Good Mourning, America is a series of representational works by artist Daniel Hibbert exploring the realities of the Black experience in America. In his newest series, Hibbert touches an array of topics and emotions ranging from police brutality to the complexities of class in the African-American community. Good Mourning, America uses a dramatic monochromatic palette, provoking thought primarily through shades and textures of black. The all-black palette masterfully serves multiple purposes for the viewer. In his piece entitled “Post-Blackness”, Hibbert uses varied textures and finishes to promote an appreciation for the rich diversity that exists within the term “Black”. In his large-scale piece “16 Shots”, the all-black palette inspires a feeling of mourning for the loss of Laquan McDonald, the 17-year-old boy fatally shot 16 times by the Chicago Police Department while walking away.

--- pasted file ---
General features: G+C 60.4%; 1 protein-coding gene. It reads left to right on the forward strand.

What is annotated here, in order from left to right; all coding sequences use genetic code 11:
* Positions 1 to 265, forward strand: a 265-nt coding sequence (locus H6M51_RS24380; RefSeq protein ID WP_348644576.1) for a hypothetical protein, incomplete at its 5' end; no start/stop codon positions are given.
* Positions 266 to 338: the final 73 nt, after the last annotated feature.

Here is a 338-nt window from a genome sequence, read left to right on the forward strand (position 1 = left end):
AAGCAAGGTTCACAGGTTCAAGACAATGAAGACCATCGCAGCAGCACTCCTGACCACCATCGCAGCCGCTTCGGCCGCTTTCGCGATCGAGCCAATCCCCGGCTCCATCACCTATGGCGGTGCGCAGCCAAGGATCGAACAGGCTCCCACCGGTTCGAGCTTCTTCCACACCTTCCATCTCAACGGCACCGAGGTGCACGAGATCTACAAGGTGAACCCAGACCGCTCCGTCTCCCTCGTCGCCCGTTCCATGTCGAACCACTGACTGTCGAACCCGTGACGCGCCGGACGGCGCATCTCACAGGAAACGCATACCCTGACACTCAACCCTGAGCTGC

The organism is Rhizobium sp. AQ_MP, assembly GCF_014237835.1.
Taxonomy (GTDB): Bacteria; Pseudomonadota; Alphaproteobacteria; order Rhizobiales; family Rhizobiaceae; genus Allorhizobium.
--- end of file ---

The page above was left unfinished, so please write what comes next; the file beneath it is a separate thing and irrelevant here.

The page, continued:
Vibrant reds, blues, and greens are only introduced on the profile of each canvas, serving to support the emotion underlying each piece. Hibbert’s decision to introduce color only on the canvas profile serves as an ironic commentary on American society. Color, in Good Mourning, America, is only a secondary consideration, one which must be observed in the oblique. The artist forces the viewer to appreciate each piece without considering its color first. In addition to inspiring emotion, the series also aims to promote dialogue on difficult topics such as mass incarceration and the oscillatory nature of social progress. Through his work, Hibbert is able to provoke thought without forcing an agenda; viewers are encouraged to arrive at their own conclusions. Hibbert is quoted as saying, “I want people to view this series and have conversations that they wouldn’t normally have. If I can breakdown walls of discomfort with this series, I will have considered it successful.”